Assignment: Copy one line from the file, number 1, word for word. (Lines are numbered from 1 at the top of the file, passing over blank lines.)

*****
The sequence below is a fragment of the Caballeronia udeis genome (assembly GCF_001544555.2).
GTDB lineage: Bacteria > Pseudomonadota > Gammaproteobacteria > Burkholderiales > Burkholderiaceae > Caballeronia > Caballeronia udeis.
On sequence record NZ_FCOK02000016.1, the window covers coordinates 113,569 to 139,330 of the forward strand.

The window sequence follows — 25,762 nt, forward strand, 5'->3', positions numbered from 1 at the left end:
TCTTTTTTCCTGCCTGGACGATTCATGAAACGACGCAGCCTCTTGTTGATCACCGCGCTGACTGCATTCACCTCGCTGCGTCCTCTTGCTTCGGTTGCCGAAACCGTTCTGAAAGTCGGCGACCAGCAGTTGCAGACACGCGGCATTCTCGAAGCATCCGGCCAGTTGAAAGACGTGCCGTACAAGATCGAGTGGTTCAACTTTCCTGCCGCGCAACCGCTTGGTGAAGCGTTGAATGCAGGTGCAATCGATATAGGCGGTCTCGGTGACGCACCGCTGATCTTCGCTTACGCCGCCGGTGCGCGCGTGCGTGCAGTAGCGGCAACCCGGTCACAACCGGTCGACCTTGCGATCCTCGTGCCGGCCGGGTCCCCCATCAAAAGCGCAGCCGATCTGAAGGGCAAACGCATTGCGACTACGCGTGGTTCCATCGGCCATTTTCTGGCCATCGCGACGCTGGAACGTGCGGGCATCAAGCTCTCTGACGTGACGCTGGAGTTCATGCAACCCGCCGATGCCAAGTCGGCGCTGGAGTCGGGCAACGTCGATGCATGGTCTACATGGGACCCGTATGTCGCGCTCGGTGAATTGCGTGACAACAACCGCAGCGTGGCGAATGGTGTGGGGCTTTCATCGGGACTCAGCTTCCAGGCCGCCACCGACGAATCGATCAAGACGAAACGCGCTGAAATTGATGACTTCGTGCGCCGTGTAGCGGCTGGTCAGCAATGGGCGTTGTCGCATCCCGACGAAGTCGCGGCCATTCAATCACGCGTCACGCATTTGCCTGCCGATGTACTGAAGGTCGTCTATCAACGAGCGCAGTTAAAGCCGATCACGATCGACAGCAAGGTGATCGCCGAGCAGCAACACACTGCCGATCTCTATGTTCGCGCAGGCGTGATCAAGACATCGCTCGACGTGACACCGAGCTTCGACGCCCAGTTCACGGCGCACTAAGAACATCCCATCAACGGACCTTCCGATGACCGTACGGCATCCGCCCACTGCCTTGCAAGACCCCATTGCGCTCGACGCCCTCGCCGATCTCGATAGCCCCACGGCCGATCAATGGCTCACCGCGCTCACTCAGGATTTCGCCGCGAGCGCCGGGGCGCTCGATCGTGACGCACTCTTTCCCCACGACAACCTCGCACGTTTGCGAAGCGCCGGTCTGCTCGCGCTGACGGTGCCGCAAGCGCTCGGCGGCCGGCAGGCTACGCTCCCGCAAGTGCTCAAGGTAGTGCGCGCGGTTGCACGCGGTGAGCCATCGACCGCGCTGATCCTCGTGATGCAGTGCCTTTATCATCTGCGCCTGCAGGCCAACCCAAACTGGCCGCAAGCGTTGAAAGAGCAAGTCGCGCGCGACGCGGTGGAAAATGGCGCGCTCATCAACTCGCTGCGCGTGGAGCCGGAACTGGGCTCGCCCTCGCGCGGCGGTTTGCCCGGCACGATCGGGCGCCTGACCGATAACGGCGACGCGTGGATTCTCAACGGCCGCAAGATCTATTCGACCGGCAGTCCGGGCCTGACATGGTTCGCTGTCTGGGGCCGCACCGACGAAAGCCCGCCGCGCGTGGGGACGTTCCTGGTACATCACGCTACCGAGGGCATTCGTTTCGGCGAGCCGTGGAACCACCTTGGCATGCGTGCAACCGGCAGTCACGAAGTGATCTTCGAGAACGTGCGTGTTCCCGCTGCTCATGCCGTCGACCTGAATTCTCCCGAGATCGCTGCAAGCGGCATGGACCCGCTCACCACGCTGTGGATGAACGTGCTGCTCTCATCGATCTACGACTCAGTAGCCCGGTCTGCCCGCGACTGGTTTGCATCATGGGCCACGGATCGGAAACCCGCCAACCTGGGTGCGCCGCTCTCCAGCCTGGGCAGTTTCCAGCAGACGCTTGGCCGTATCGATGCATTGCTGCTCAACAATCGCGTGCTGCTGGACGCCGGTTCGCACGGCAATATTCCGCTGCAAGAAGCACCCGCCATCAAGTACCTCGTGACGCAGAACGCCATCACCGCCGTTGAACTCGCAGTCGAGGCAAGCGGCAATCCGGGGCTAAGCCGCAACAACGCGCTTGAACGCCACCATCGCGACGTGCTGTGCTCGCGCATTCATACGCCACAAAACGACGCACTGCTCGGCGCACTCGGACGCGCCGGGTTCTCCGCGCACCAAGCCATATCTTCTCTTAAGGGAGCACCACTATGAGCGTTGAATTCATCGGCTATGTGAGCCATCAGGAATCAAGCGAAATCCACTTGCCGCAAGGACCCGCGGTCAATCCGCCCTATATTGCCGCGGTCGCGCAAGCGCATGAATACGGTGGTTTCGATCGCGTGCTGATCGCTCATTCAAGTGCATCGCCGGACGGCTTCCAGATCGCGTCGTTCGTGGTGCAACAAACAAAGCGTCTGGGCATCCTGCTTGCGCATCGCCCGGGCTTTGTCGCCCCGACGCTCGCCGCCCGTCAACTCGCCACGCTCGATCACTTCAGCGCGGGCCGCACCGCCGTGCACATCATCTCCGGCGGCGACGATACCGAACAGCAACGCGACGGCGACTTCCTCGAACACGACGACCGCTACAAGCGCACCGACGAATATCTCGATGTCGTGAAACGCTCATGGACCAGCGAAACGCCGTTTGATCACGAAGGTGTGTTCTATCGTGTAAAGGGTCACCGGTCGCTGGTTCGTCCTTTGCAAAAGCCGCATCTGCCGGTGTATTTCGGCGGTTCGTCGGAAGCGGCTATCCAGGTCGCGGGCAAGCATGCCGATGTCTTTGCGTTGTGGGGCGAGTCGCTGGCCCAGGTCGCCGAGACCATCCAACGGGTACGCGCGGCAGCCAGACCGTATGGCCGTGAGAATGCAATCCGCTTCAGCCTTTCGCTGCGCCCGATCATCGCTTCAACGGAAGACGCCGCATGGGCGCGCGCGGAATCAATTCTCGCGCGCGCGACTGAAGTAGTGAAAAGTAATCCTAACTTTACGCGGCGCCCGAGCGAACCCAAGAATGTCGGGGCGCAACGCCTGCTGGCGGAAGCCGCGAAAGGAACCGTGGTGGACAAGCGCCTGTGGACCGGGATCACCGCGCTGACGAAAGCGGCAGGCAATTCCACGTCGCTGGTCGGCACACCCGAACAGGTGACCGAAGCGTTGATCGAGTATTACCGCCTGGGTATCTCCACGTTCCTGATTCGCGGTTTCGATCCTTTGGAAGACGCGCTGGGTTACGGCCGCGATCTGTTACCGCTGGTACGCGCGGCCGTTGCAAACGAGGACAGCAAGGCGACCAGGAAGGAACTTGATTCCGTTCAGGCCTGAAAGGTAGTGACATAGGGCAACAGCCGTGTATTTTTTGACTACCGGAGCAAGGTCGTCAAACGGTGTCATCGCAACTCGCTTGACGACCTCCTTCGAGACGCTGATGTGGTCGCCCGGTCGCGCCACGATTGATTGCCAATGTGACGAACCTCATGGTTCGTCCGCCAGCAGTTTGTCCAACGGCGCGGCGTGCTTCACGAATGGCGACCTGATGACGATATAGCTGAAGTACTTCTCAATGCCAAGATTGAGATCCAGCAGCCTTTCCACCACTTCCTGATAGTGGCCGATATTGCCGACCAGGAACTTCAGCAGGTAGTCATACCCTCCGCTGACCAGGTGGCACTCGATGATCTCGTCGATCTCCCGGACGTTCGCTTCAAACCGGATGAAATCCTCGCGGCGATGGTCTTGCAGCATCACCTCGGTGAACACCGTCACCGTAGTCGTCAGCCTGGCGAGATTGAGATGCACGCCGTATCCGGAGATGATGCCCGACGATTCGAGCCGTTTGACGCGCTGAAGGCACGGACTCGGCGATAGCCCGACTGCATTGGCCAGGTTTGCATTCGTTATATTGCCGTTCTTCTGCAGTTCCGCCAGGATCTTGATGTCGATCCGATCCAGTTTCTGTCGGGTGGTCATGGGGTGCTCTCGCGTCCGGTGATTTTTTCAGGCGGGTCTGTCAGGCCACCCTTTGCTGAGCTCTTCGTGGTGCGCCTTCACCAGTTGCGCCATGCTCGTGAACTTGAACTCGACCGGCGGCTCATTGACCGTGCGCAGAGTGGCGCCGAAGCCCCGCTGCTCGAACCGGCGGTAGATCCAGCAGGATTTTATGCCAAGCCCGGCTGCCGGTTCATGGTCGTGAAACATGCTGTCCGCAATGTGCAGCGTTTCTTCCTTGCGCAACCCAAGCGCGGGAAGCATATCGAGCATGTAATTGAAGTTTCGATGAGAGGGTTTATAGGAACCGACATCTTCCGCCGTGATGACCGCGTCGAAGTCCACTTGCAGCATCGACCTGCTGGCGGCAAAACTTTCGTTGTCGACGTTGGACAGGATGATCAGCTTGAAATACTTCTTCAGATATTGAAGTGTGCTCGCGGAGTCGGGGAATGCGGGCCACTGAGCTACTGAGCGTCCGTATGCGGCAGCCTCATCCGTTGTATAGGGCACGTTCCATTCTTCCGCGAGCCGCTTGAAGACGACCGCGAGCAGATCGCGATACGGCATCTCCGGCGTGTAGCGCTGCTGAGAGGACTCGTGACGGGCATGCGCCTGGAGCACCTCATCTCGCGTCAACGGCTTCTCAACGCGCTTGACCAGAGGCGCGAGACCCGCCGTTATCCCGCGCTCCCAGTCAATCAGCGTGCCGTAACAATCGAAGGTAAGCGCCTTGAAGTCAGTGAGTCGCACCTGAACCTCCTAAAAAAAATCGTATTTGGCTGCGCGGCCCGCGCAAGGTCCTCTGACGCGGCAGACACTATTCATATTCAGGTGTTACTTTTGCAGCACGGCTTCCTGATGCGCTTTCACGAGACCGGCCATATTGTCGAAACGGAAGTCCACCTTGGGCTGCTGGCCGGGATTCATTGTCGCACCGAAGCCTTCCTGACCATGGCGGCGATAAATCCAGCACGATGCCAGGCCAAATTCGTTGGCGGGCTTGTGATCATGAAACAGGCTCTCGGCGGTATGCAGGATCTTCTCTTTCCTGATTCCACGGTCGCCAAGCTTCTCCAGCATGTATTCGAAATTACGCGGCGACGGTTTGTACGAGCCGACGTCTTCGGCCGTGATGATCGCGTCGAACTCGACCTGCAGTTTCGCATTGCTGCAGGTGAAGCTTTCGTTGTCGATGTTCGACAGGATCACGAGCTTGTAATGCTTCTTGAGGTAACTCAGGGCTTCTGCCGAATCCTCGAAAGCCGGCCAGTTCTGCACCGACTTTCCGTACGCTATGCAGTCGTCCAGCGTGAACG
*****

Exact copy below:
The sequence below is a fragment of the Caballeronia udeis genome (assembly GCF_001544555.2).